In the first three posts in this series, I wrote that God has given us laws. He gives us laws so that we can obey them and live. Because God is not a tyrant, but a wise creator who wants to be our Father, we are at our best when we see his ways not just as laws, but as principles.
We considered the greatest commandment to love the Lord with all our heart…and to love our neighbor as ourselves. As a principle this works very well, and not only will lead to good relationships, but will impact our own being. When we follow this, we become like Jesus, more loving, more peaceful, and more gracious, and when we love God with our whole heart, we don’t have to think about all the little sins we don’t want to commit. The whole law is summed up in this. Live the great commandment on principle and your life will change.
Then we began thinking about the ten commandments as ten principles (not discarding the fact that they are commands to follow). “You shall have no other Gods before me” is the first one, and perhaps the most important. But I said in part three that this is hard to understand. Many Christians enjoy something and then feel guilty about it. They’ve been taught that to really love something makes it an idol. They have been taught that they should only love God.
This is false.
At times like this, I think about God as he has revealed himself to me, as my Father. I have five children. They all love me. I can tell. They also love other things and people. Three of my children love to draw and are amazing at it. One of them loves animals and spends every waking moment studying, training, and caring for animals. Another loves to do gymnastics. He doesn’t do it on a team. He watches YouTube videos and learns how to do various flips in the backyard on a mat. Of course, they also love video games, certain TV shows, and playing games with mom and dad. They have sports they love, friends they love, all kinds of things they love.
I have never gotten worried that they would love any of these things more than me. I have never seen them take some of their love from me to give it to their hobby or their mom, or gramma, who they also love a lot. Love doesn’t work that way. Have you ever seen a dad who would get made about their children loving someone or something with their whole heart? If you have, you have seen an insecure and sinful dad who is doing great harm to his kids. I know that this happens, but it is not right.
Do you think God is insecure? God is not insecure. When the Bible says he is a jealous God, it is not like when you and I get jealous. It does not mean that he doesn’t want us to enjoy any of the good gifts of creation that he has given us, or the skills and talents with which he has endowed us. It means that if we actually worship idols, he is jealous. If we do worship idols, it is because we believe a lie that the idol will do for us what our Father in heaven can do. And it cannot. Part of God’s displeasure is that we are making a first thing out of something that is not a first thing. God is the first thing, and if he is not put first in our hearts, things will fall apart. Idols don’t deliver.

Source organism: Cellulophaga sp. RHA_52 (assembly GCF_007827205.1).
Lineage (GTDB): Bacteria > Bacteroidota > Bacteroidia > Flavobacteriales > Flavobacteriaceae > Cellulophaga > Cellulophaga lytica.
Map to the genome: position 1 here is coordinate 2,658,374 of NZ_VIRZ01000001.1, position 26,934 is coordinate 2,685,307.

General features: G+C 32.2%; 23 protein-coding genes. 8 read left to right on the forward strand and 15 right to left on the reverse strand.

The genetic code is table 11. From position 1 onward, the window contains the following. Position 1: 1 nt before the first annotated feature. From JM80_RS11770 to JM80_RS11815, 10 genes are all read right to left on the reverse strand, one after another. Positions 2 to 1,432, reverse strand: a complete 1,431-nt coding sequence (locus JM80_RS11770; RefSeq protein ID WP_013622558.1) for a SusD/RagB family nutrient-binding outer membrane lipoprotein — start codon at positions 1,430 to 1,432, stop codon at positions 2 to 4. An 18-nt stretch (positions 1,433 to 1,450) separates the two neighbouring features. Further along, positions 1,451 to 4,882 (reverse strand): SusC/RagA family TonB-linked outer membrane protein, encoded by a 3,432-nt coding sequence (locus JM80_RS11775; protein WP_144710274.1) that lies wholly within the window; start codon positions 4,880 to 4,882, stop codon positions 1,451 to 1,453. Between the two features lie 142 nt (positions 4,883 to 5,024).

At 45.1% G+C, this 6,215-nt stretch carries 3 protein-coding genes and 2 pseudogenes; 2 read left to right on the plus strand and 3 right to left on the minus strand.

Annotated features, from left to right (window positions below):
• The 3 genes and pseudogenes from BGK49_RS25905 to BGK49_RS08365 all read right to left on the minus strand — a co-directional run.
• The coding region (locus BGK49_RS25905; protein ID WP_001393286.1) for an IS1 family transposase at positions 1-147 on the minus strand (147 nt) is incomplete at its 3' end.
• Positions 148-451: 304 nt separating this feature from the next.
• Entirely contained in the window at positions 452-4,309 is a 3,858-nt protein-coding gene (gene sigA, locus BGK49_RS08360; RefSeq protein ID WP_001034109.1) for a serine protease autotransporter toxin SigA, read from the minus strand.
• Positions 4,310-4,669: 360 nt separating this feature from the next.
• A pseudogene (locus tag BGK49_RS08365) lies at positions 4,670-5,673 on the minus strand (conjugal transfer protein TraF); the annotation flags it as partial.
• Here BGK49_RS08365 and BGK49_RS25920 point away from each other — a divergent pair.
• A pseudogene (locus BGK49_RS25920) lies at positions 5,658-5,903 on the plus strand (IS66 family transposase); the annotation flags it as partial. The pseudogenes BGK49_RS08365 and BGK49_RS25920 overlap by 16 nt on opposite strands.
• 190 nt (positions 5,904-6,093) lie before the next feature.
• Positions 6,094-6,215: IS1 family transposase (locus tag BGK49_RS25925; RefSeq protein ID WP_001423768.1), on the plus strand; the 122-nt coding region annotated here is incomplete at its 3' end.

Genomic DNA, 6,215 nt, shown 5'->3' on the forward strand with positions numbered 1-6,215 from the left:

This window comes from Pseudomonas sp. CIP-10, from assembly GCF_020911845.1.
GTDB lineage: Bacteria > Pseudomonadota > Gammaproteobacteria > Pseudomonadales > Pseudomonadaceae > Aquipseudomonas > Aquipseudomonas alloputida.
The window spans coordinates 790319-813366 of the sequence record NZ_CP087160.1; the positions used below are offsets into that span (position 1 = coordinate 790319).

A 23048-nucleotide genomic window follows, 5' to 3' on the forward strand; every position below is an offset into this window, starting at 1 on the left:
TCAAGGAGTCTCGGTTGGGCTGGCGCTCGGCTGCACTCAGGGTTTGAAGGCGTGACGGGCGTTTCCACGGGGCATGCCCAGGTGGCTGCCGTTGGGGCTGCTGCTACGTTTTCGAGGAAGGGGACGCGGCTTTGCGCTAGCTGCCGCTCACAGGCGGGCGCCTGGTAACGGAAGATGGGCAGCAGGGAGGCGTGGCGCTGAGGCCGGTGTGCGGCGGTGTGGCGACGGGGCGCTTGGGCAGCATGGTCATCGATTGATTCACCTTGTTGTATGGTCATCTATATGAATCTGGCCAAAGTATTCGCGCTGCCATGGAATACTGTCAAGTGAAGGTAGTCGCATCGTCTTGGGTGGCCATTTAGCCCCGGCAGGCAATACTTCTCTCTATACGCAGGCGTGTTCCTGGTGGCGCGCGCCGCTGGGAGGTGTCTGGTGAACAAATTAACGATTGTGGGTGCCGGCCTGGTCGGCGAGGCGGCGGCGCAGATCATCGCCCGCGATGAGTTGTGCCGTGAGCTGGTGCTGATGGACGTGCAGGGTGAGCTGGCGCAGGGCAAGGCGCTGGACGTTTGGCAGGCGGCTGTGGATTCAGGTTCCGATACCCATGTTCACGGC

Back to our fatherhood example: If one of my kids came home with another man and said, “This guy is going to be my dad now. Your services are no longer needed. I’m going to listen to him and let him raise me. You guys have different opinions, and I like his better. He lets me do whatever I want.” How I would feel is similar to how God feels about our idolatry. It is just not right. I would be “jealous” and do something about it.
But on the other hand, if my son brought a man in who had been a positive influence on his life, saying, “I really love this guy. He has taught me a lot, dad. I want you to meet him.” I’d be delighted. I’d thank God for another good and godly influence on my son. If he were not a godly influence, I would not be jealous, only concerned, and I would deal with it. I would seek to correct the situation.
But for my kids to love something, especially if it is something that I gave them, makes me extremely happy and does not diminish their love for me.
What do you enjoy? What activity causes you to thank God for it? Consider it a gift that leads your heart to the giver.
Now that we have considered what the first of the ten commandments is not saying, in part 5 will we consider it as a principle, and seek to discover what it is saying.